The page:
About every fourth problem the circuit “levels up”, which means it becomes harder and/or incorporates students’ common errors and misconceptions. If students cannot find their answers, or if they pick the wrong answer and break the circuit (which would cause them to finish with problems unworked), they know they made a mistake. This element of self-check enables opportunity for questioning their own reasoning and attending to precision of their work. In addition, learning progressions can be incorporated into a circuit, see McCallum (2014), so that the assigned problems address significant cognitive hurdles in the understanding of important mathematical content.
If a circuit is designed according to a learning progression, then it can be used as a pre-assessment to see where students are lacking understanding. Similarly, it can also be used as a post-assessment to gauge procedural fluency of the unit’s concepts. Finally, if the circuit can be used as guided notes that a student completes at his or her own pace successfully, then understanding has been achieved.
Having students complete a circuit in a group is a great way to add support, in addition to those already designed into the circuit. The structure of the circuit allows for students to self-check their results, but they may be confused on where they went wrong or how to remedy the situation. Having peers in multiple locations in the circuit allows for assistance to be on hand/on demand, or, having students work through the circuit together can allow for students to see multiple strategies and work to understand multiple students’ point of view. My students lean over effortlessly to discuss mathematics and explain things to each other when they are engaged in circuit training.
Another way to use the Circuit Training framework with groups is in what Lotan (2003) would describe as a “group-worthy” task. This is following the design standards of Cohen (1994) in complex instruction. Students are handed the circuit in pieces with the included task card. Students are to work through the circuit together (distributing ownership of the problems) with the focus being to develop multiple strategies for finding the group-generated solution. Establishing these connections will help students make sense of the solutions (e.g. what does a tabular, graphical, or algebraic solution to a quadratic look like?) , make connections across different representations, and identify the optimum method for solving particular types of quadratic equations (see Tools and Technology Guiding Principle (NCTM, 2014) and CCSS-M Standards for Mathematical Practice #5 (Common Core State Standards Initiative, 2010)).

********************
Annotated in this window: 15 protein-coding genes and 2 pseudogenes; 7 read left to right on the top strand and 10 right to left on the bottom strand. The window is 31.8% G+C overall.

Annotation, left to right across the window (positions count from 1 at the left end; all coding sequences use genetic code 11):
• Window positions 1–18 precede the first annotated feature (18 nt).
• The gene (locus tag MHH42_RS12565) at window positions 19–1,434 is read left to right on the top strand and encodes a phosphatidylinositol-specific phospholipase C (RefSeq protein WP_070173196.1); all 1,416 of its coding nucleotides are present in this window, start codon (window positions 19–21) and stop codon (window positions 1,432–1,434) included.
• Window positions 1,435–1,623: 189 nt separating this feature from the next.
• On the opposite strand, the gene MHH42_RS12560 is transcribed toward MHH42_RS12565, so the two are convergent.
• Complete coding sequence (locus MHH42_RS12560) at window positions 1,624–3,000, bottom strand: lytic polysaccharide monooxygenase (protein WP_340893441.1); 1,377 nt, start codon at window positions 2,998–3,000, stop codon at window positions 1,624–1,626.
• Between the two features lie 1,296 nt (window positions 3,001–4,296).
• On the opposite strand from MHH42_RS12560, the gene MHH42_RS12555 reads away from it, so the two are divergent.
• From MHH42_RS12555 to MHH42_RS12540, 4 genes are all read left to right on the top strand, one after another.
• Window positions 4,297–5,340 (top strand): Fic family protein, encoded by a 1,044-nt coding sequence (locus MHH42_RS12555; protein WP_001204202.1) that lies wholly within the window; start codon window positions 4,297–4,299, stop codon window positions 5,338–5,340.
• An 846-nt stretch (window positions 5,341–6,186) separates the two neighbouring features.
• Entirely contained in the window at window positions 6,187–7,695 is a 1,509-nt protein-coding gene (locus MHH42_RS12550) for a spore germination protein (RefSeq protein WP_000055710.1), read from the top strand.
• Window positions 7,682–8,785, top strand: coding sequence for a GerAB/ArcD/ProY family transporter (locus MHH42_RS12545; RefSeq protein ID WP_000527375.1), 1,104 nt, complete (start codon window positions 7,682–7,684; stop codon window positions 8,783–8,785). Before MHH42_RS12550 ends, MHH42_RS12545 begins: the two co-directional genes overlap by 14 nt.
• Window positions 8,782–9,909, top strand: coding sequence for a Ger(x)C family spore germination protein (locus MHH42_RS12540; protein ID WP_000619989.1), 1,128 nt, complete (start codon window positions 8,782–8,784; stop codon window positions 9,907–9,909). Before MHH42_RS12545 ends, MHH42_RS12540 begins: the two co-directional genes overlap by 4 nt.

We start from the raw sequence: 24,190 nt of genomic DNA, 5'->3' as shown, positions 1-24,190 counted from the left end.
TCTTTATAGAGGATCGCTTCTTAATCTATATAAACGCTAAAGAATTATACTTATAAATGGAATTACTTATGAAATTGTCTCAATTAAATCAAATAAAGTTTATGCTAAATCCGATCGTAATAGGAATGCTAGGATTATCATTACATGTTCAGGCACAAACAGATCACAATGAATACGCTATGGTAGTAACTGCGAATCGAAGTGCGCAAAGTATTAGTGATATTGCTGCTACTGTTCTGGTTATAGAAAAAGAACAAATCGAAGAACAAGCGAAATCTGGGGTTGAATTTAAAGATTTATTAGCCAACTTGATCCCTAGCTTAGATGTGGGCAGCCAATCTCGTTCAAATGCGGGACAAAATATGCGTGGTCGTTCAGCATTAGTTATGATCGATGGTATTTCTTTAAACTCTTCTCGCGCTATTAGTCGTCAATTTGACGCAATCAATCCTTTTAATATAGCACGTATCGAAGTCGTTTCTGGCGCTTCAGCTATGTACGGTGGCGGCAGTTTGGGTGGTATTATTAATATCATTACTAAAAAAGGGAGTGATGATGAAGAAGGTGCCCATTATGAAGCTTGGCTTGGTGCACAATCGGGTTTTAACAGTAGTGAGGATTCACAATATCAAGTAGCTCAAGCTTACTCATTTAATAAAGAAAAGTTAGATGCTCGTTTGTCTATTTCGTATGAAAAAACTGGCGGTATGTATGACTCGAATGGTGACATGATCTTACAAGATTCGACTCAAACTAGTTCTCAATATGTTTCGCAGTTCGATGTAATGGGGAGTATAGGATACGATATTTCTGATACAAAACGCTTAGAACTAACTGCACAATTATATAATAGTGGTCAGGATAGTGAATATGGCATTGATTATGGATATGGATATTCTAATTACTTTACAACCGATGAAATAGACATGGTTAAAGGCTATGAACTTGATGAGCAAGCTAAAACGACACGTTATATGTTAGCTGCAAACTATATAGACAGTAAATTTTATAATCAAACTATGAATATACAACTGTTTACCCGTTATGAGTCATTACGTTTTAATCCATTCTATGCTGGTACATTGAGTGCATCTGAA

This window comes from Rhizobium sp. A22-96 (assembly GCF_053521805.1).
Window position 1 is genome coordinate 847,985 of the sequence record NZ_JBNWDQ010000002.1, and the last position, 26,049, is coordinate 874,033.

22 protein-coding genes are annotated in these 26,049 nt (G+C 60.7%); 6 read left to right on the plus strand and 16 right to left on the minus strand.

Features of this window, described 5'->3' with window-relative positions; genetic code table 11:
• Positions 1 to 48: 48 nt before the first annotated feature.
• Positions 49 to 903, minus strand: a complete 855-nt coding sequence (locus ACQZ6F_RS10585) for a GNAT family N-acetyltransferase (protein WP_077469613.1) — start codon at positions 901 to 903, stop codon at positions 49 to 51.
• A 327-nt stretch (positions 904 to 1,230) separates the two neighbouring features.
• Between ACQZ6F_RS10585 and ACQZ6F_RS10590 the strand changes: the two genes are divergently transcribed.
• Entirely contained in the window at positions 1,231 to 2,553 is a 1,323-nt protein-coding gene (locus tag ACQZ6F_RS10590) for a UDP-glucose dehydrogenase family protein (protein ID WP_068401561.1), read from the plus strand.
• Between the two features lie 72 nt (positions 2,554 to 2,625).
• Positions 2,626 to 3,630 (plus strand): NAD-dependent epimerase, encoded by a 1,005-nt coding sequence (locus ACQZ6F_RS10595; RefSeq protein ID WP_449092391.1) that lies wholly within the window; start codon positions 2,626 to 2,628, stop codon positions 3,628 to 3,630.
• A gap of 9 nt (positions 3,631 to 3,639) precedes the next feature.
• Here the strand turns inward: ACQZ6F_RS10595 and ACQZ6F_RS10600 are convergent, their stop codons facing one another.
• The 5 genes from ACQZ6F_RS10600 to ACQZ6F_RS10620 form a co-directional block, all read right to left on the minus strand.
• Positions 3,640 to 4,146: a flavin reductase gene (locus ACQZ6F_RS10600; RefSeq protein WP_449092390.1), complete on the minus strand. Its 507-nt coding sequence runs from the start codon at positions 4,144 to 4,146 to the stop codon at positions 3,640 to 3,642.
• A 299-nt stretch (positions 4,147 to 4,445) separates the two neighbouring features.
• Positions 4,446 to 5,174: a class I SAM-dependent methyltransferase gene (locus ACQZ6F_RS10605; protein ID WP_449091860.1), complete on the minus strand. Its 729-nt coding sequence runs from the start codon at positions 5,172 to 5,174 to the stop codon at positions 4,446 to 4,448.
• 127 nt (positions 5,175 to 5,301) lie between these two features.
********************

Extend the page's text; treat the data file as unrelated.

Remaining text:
Professional Teaching/Learning Communities
Another great way to use the circuit format is for a teacher to write his or her own circuits and share them with others. One of the highest predictors of student achievement (after controlling for socioeconomic status) is teacher content knowledge. If teachers are challenging their content knowledge by writing circuits and then sharing these circuits with their department members, all of the students benefit. Several of my colleagues have written their own circuits, and I have used some of these circuits with a lot of success with my own students. In fact, one of my colleagues in a different state writes what he coined “Mobius Circuits” which closes with 2, 3, 4, or 5 problems not completed and these remaining problems create a mini circuit. Students love a game, and unlike many games we play in high school mathematics classes, the circuit provides a written record of what they have worked on in class or at home. I have also written circuits at the middle and elementary levels and have shared them with the teachers in our district and in other districts around the country. In addition, a challenge for students and preservice teachers could be asking them to write a circuit toward a particular mathematical goal.
After teaching 25 years, many teachers are ready to retire. I feel just the opposite. I love working with my students every day. The circuit format has breathed new life into my teaching. It is not the only resource I use to help bring my students to better conceptual understanding and procedural fluency, but it is the one I am most excited about at this time.
Lafayette High School
Cohen, Elizabeth G. 1994. Designing groupwork: Strategies for the heterogeneous classroom. Teachers College Press.
Common Core State Standards Initiative. 2010. Common Core State Standards for Mathematics. Washington, DC: National Governors Association Center for Best Practices and the Council of Chief State School Officers.
Lotan, Rachel A. 2003. “Group-Worthy Tasks.” Educational Leadership 60, (6): 72–75.
McCallum, William. Tools for the Common Core Standards. (blog). http://commoncoretools.me/category/progressions/
National Council of Teachers of Mathematics (NCTM). 2014. Principles to actions: Ensuring mathematical success for all . Reston, VA: NCTM.